For several years I have been creating birds in a variety of media, but especially rug hooking and felting. Some have been two-dimensional, but my current fascination is for three-dimensional work. The challenge is to hook a 2-D pattern that can be converted to a 3-D image. For this piece I began by making a polymer clay form of the body and wrapped a material around it to fit the shape and create the pattern. Then I hooked the body in several pieces using fine embroidery flosses and attached them with glue to the clay form. A toothpick beak and bead eyes were also attached.
For the nest, I hooked mohair yarn on Monks cloth. When a hummingbird creates a nest in the wild, it camouflages the nest with lichens, so I did the same. I found a branch with some lichen already on it and attached my nest to it and then embellished it with lichens I had collected. I then sealed it all with a clear acrylic sealant before adding the hummingbird. When I attempted to settle the hummingbird on her nest, she was not sitting comfortably and securely. I realized that I had not placed any eggs in the nest. So, I needle-felted three eggs, placed them in the nest, and now she sits there fine. (Photos by Charley Freiberg).
About the Artist:
When I moved to New Hampshire in 1979, my husband’s aunt visited and thought I needed hooked rugs in our old farmhouse. I took a one-day workshop with Joyce Crabtree at Strawbery Banke, and in 1980 I began taking rug hooking classes with an amazing teacher, Lois Dugal of Dover, New Hampshire.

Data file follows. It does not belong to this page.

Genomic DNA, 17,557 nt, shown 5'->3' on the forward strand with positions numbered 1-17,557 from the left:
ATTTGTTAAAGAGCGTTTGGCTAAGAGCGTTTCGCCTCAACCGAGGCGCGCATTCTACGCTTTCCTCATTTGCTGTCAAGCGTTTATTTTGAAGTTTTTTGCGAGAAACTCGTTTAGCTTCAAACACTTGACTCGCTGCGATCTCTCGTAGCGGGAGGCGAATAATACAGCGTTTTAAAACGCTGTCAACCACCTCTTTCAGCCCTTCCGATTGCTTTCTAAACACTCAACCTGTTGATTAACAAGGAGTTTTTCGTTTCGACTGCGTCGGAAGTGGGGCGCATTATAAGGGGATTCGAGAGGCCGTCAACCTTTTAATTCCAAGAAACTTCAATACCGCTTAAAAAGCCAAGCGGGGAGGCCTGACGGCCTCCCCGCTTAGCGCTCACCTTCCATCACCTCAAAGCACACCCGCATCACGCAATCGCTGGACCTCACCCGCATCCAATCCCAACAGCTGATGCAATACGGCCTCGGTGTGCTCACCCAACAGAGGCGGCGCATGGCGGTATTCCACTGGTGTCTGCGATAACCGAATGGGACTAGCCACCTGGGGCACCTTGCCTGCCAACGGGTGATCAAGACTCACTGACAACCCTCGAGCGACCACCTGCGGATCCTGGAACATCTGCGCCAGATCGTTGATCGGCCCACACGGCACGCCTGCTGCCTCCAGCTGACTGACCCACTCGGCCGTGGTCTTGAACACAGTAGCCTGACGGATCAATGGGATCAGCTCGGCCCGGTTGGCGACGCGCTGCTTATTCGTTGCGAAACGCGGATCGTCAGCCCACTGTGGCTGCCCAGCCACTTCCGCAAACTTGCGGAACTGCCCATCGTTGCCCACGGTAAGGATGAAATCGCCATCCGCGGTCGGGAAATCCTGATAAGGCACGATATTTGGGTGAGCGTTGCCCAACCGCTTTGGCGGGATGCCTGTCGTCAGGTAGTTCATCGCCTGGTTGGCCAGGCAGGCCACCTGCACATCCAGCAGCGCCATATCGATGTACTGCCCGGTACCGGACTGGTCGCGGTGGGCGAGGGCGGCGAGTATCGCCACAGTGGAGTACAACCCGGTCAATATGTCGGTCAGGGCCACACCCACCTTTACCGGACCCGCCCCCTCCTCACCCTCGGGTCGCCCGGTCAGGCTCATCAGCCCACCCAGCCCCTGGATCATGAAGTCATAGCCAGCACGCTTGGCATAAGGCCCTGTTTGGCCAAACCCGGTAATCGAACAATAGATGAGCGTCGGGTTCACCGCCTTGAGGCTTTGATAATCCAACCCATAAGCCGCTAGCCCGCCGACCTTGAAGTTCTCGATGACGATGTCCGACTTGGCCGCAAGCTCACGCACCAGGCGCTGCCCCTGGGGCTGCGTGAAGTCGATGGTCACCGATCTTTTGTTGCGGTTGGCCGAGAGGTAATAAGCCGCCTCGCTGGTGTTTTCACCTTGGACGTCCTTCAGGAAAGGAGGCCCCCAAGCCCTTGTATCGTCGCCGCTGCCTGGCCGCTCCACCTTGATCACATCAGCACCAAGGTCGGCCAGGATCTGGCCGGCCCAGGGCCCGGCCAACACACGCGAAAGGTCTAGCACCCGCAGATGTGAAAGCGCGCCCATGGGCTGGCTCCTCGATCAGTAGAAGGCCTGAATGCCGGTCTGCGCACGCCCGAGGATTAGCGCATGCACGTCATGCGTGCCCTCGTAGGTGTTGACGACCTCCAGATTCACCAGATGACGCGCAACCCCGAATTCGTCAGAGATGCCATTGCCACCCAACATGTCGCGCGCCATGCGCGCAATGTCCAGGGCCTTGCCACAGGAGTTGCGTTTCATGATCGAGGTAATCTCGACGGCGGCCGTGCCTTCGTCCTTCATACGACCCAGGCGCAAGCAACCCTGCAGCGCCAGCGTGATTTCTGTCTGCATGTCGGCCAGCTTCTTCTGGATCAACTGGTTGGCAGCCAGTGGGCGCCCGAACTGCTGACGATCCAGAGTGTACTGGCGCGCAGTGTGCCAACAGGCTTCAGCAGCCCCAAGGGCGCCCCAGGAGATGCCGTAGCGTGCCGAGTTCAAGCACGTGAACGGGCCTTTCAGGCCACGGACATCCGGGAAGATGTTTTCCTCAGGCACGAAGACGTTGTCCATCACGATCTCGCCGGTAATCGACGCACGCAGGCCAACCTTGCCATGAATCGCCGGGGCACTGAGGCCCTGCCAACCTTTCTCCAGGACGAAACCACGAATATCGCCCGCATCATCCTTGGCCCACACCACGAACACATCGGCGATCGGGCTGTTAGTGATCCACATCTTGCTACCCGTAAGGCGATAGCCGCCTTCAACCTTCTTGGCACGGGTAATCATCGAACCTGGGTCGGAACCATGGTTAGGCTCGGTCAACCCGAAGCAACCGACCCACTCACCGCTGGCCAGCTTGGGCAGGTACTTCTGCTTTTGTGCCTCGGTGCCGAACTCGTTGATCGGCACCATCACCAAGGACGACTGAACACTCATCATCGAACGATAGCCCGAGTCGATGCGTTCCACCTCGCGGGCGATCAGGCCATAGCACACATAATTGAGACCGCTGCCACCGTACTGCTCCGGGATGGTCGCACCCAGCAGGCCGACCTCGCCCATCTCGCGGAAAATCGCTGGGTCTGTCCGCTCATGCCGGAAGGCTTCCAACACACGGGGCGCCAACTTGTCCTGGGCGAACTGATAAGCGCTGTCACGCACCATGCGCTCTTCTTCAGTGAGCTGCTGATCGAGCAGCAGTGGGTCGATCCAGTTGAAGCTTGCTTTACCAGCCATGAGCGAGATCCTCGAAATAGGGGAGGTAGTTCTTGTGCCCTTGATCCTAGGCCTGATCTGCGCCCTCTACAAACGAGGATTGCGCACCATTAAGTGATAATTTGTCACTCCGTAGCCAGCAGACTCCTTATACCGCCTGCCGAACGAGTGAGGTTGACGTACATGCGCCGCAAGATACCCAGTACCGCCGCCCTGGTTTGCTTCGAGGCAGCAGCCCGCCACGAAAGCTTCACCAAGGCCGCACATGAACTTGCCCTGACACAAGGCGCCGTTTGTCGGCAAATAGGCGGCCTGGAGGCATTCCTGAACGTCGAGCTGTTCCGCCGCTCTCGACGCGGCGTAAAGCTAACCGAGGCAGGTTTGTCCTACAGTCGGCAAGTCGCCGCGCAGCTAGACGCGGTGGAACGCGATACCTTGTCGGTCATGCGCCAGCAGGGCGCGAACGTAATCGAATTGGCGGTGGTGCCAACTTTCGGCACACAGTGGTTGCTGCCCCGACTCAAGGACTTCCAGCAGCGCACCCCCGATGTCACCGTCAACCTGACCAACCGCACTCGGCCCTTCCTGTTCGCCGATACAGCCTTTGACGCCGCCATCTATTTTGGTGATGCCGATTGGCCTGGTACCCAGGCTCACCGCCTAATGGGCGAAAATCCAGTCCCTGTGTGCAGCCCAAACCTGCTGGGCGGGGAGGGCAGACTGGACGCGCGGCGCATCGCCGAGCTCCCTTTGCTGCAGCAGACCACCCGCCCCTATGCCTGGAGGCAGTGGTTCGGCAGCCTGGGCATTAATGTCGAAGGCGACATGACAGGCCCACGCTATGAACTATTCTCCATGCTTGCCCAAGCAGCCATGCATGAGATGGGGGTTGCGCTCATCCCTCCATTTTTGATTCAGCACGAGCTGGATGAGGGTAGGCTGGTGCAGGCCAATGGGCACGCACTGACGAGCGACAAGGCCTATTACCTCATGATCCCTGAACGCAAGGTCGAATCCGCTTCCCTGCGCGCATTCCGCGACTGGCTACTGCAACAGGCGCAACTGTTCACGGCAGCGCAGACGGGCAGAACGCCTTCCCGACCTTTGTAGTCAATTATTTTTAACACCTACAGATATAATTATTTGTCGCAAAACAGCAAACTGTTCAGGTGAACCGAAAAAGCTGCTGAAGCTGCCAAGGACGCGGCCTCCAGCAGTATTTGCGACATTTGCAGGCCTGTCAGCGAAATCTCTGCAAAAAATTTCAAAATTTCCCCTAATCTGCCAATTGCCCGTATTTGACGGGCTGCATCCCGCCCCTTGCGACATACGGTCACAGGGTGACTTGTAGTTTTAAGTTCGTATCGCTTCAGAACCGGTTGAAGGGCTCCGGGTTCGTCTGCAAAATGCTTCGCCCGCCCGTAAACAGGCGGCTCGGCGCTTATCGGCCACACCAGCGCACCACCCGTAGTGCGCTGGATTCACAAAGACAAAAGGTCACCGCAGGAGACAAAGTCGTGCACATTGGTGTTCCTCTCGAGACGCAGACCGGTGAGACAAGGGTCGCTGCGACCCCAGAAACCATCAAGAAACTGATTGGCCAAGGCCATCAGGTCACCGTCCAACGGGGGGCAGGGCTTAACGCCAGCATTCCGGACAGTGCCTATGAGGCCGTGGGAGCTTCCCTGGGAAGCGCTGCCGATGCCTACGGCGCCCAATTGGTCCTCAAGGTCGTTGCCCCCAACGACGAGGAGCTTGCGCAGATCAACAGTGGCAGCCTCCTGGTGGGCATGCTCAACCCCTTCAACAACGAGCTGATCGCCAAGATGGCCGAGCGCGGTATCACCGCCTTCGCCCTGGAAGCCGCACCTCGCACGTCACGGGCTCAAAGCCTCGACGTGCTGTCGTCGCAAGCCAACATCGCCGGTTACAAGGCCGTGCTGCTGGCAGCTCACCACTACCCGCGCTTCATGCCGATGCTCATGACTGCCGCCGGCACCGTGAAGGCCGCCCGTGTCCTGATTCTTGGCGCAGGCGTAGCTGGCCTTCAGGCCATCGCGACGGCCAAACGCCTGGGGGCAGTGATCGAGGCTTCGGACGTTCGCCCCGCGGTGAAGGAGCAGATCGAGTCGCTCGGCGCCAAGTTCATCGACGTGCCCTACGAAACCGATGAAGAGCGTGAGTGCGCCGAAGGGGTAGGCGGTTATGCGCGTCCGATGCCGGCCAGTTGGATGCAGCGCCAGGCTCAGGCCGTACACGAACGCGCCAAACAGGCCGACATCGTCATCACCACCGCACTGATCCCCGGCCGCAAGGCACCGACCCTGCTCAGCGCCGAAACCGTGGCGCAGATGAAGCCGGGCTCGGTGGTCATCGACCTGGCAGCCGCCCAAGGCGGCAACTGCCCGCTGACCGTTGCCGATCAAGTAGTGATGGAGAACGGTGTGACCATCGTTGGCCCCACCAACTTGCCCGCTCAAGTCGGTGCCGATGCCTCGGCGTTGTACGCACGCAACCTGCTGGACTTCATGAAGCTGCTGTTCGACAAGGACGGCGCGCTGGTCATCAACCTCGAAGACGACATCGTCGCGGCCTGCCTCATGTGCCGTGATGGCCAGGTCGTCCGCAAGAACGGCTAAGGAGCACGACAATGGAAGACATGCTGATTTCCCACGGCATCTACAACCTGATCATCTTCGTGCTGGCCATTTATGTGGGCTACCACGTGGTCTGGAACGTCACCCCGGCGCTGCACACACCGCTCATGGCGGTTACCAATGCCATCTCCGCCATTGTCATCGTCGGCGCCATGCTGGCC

Since I had no art training, I was thrilled to be able to produce such lovely things. The technique of rug hooking came easily, and I was attracted to the notion that it is simple to make changes. I was also captivated by the textures and colors possible in rug hooking.
After working with a few patterns, I knew that I needed to create my own designs. Without a facility for drawing, I depend heavily on the use of my own photography as well as on basic geometric designs and other sources for patterns.
I am fascinated by the various processes that comprise rug hooking: the kinds of tools, the array of fabrics, and methods for dyeing these fabrics. I am always experimenting with new techniques and materials.
Some of my other wonderful rug hooking teachers include Betty McClentic, Maryanne Lincoln, Hallie Hall and Gloria Crouse. I am also grateful for my rug hooking pal, Ann Winterling.